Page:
Argentina's Jorge Bergoglio, elected Pope Francis I, appears on the balcony of St. Peter's Basilica in the Vatican after being elected the 266th pope of the Roman Catholic Church. | Vincenzo Pinto/Getty Images
Updated: April 18, 2013 6:37AM
Francis, the newly elected pope, has the honor and challenge of leading 1.2 billion Catholics. The new pontiff now has an opportunity to use his skills and vision to bring about increased understanding between Catholics and Jews. This is a rare opportunity to end an unnecessary millennia-long rift.
If there has been a grudge, for how long should it be held? Catholics and Jews need to find a civilized way to value each other and to feel valued by each other. Are Catholics and Jews mature enough to move ahead? Subgroups (in this case, Catholics and Jews) are the nucleus of cohesive groups. Their diversity enriches all people. Hitler did not understand that. Among his main strategic flaws was his failure to recognize this fundamental group dynamics principle. He chose instead to kill Catholics, Jews, gays, gypsies, and other subgroups that he perceived as threats to his country’s purity and unity.
Catholics and Jews are different in some ways, but in their humanity they are the same. The time has come for increased rapprochement between these two historically significant religions.
Leon J. Hoffman, Lake View
Oil is not our future
In his essay “Tyranny of Oil in all-time loser” (March 12), Robert Bryce argues that the only problem with current U.S. energy policy is that we don’t use enough oil. This argument, which must please the oil conglomerates, is riddled with obvious flaws. What about the indisputable environmental damage caused by the burning of fossil fuels? Or the fact that the exploration and drilling for oil, made necessary by our never-ending thirst, puts our environment at risk of contamination from accidental oil spills? Mr. Bryce makes no mention of this. What is needed in America now is an Apollo-like research effort to boost our use of clean renewable energy. Progress in this area can be made if we initiate a sustained effort to make renewable energy more commercially available. Fossil fuels will have to be a part of our energy policy for the foreseeable future, but we must move more aggressively to harness the renewable power sources of the future rather than leaning on the dirty power sources of the past. Only then can the U.S. lead the world toward a cleaner, more sustainable future.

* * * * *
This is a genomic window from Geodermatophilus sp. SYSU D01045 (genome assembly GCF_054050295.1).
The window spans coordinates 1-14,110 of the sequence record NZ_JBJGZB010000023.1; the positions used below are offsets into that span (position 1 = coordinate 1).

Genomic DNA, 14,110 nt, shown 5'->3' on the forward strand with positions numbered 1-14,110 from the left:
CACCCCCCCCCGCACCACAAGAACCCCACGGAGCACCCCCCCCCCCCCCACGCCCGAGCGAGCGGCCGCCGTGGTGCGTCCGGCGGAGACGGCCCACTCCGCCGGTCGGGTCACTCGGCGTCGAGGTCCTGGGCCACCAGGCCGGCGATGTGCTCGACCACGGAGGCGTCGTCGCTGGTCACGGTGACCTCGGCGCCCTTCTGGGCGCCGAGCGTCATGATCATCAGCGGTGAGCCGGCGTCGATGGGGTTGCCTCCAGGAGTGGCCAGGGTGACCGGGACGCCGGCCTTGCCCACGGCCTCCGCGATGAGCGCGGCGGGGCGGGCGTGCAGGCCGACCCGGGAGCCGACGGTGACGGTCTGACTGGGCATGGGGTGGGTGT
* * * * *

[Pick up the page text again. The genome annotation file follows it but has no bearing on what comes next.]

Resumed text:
Mark Kraemer, Wilmette
Mental illness story should not have run
Shame on the Sun-Times. How was the March 15 story “Ex-Trustee calls 911 …” news? A chronicle of an individual’s irrational behavior and descent into mental illness is not appropriate for public consumption. Details supplied in the form of quotes from conversations took it over the top. I was appalled.
The article served-up high drama, without a hint of compassion. Incidents such as those described should remain as private as possible. I wonder what could possibly have been the writer’s intent.
Cheryl Gold, Skokie